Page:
Last week, NASA put out a call for applications for its next class of astronauts. In recent years, when the agency has asked for résumés, the job was shuttling back and forth between Earth and the International Space Station (ISS). But for the first time in nearly 50 years, some of the aspiring space travelers might be training for a mission to the moon.
President Donald Trump wants NASA to fly American astronauts to the lunar surface and beyond. Congress, the president said during his recent State of the Union address, should fund his administration’s new program “to ensure that the next man and the first woman on the moon will be American astronauts.” This effort, he said, would serve as “a launching pad to ensure that America is the first nation to plant its flag on Mars.”
But what if NASA didn’t stop at the moon first? What if, instead of pouring time, effort, and money into reaching the lunar surface again, the space agency embarked on an unprecedented journey straight to the red planet?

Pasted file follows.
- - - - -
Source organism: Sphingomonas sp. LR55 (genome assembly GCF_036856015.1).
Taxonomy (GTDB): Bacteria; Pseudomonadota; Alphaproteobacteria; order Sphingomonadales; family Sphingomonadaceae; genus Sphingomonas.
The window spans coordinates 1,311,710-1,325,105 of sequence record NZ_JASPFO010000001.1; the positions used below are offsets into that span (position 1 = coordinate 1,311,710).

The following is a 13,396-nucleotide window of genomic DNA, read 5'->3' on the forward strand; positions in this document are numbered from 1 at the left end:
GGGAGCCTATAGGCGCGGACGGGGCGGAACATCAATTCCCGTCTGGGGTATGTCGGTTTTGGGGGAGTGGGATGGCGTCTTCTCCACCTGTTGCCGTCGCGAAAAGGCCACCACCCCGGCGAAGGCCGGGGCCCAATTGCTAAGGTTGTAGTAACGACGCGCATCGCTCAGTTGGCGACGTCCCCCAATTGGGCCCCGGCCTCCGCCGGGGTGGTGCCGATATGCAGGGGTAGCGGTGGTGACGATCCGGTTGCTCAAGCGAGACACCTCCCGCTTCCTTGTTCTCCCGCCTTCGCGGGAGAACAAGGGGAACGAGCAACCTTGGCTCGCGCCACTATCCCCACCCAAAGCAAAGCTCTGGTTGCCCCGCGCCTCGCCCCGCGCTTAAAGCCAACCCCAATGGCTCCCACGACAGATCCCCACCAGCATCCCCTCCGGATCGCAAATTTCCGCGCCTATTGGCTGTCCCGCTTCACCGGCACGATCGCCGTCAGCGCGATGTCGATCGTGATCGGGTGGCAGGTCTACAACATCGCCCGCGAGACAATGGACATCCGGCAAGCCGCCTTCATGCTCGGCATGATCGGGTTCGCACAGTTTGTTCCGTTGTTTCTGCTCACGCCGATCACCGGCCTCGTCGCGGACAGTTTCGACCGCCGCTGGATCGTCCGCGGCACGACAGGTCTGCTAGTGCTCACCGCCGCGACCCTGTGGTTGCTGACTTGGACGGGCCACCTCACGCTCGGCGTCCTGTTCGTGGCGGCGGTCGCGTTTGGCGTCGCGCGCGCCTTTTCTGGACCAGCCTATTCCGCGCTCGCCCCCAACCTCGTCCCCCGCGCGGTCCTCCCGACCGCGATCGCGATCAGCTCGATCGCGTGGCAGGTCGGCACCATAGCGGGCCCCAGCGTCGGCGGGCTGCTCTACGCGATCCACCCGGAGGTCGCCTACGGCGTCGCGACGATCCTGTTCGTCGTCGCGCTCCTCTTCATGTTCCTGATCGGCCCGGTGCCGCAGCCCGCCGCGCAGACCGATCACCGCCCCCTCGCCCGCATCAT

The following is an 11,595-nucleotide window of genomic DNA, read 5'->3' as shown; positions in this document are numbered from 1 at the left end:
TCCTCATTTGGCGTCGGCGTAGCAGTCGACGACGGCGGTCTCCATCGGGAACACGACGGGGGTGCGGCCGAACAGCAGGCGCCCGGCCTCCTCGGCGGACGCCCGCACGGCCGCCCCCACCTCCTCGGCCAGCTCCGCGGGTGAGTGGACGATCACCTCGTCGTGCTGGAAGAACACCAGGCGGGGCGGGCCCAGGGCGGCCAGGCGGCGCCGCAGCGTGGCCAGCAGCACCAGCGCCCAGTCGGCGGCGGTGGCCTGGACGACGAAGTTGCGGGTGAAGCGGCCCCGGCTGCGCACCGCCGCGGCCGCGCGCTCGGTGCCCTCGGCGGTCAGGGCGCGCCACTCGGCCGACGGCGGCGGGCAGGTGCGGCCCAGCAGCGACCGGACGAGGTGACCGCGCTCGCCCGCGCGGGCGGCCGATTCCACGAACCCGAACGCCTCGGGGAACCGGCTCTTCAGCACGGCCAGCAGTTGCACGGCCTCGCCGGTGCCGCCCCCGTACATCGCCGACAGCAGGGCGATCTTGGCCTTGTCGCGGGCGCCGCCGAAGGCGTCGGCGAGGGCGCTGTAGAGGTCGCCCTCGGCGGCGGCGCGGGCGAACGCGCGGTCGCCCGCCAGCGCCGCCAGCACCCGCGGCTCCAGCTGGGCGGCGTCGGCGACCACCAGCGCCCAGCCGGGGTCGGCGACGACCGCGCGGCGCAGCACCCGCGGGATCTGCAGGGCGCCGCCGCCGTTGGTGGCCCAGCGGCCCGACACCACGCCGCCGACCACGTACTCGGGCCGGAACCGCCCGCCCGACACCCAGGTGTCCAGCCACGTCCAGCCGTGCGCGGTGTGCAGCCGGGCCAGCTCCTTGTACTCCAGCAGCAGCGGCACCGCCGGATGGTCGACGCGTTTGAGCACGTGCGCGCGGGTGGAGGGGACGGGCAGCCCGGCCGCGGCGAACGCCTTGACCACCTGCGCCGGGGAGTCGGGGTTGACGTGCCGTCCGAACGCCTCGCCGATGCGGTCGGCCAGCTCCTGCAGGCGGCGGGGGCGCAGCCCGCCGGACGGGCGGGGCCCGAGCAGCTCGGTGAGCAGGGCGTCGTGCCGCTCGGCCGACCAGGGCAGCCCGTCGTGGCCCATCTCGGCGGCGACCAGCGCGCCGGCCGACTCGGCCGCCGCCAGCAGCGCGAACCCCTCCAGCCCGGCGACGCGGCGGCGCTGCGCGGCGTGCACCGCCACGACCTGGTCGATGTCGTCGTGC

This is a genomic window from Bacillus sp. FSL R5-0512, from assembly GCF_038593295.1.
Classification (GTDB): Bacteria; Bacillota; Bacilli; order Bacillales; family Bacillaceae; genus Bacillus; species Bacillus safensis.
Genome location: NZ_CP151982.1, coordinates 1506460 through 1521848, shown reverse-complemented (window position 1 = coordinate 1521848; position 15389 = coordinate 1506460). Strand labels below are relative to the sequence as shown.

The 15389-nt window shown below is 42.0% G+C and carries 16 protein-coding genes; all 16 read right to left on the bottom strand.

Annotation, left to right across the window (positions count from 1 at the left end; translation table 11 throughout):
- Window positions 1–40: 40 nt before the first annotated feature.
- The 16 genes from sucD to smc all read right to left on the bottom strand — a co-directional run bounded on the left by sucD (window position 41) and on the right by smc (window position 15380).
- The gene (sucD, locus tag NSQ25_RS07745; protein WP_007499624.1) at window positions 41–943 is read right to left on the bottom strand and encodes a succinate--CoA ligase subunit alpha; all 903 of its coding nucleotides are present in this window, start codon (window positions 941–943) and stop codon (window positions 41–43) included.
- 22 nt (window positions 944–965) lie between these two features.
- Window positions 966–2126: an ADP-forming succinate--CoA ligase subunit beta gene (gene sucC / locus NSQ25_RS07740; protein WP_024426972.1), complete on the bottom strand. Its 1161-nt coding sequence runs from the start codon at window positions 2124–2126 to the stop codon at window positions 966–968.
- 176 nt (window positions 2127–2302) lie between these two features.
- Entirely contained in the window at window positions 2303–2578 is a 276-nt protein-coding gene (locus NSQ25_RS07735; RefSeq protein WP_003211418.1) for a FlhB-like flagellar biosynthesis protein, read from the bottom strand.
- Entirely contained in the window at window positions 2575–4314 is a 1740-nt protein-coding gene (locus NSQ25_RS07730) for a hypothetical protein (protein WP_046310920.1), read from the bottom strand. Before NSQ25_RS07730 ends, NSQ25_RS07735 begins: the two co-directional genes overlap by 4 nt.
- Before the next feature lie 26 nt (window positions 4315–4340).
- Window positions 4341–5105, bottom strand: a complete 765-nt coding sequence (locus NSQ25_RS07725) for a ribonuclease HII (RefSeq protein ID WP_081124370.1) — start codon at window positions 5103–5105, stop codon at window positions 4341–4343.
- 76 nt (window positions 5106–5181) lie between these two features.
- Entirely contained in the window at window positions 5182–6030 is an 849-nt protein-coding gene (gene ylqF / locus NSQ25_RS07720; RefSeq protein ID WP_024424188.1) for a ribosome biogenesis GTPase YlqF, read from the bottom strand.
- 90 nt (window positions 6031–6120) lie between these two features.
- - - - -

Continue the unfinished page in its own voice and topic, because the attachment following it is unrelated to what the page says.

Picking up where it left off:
The moon-versus-Mars question is older than the Trump administration’s space ambitions. It has been debated since the last men departed from the moon in the 1970s, when NASA, having achieved a seemingly impossible feat, started pondering what to try next. The conditions that fueled the space program half a century ago—when less than a decade passed between John F. Kennedy’s vow to send a man to the moon and the Apollo moon landing—no longer exist (and unless you wanted to risk war, it wouldn’t be wise to replicate them). Neither does the budget that made it happen. So the country’s next chapter in exploring other worlds may be more open-ended than ever.